Get involved this month -- and beyond -- with these ideas:

    1. EDUCATE YOURSELF
    Make an effort to seek out information and resources relating to sickle cell. You can start here, with Xickle's blog. Other options include, the Sickle Cell Disease Association of America (SCDAA), the CDC, and the American Sickle Cell Anemia Association (ASCAA).

    2. BECOME A DONOR
    If you're able, contribute money to official programs that fund research initiatives in the study of SCD. In the United States, you can donate to the SCDAA, the ASCAA, the William E. Proudford Sickle Cell Fund, among others. In the U.K., the Sickle Cell Society is one organization that accepts donations. Check for the appropriate place to send donations where you live. Money isn't the only thing you can donate. Time and blood are also very necessary. Volunteer with local sickle cell outreach projects; or, give blood at the American Red Cross -- and be sure to designate your donation to a sickle cell warrior.

    3. ADVOCATE FOR CHANGE
    Once you've increased your own knowledge about sickle cell, don't keep it all to yourself. Share it with family and friends, post links to educational articles on social media, or partner with local churches, schools, and businesses to hold seminars and teach others in your community.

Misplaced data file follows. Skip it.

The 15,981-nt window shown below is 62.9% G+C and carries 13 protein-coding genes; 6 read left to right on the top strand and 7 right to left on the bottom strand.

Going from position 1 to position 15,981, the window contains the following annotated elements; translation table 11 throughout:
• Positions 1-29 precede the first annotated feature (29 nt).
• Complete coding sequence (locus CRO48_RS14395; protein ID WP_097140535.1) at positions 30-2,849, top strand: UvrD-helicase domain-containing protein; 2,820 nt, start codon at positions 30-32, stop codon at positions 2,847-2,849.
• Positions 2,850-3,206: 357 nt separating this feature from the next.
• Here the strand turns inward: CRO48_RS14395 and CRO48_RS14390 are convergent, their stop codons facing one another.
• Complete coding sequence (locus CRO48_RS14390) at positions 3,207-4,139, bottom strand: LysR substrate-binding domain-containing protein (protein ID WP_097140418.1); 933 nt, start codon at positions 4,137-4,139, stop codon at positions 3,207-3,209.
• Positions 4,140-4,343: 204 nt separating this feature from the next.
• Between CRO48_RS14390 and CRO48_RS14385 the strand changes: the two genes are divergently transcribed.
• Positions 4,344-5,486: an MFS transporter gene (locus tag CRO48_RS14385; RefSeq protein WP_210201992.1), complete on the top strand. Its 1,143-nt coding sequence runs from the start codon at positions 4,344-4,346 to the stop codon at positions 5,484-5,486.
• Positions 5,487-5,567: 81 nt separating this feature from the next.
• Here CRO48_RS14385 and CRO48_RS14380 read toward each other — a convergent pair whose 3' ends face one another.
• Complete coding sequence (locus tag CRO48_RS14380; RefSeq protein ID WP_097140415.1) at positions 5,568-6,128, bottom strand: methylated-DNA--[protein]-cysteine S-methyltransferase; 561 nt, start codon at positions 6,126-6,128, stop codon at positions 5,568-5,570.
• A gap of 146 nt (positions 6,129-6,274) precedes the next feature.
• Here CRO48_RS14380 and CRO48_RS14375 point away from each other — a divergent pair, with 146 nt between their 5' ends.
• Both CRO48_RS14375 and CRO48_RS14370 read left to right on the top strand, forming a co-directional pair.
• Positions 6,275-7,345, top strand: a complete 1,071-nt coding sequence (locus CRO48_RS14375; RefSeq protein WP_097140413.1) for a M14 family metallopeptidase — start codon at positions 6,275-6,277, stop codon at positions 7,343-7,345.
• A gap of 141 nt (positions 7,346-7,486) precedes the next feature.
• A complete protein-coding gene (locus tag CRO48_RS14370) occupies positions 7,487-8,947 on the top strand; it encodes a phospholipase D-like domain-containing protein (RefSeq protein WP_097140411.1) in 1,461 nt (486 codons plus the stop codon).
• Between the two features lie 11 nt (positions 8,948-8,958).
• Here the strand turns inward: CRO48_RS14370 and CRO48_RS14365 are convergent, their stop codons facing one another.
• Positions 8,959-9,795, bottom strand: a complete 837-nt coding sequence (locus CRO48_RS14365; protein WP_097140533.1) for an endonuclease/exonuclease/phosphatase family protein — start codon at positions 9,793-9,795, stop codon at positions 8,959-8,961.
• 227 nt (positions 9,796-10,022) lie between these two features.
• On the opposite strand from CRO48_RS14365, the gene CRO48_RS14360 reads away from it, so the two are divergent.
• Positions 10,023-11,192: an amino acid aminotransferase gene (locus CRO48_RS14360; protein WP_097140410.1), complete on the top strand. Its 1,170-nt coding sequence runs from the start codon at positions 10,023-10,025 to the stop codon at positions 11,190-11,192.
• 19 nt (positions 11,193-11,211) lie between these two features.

4. BECOME A MENTOR
    If you're a sickle cell warrior yourself, you'll be able to help another learn coping skills and generally be an excellent support system. Since you'll understand what your mentee is going through, you can share stories of your own journey and how you've made it this far. Even if you don't have sickle cell, you can still mentor someone. If your mentee is a warrior, consider helping him or her plan for the future -- give assistance on college and scholarship applications, help with homework, or just take him or her on fun outings. Or, advise your mentee (warrior or not) on the various ways they can get involved in community advocacy.

    Got any more ideas on raising awareness in September? Share them in the comments below!


  8. How the Sickle Cell Community is Going Hard for Sickle Cell Awareness Month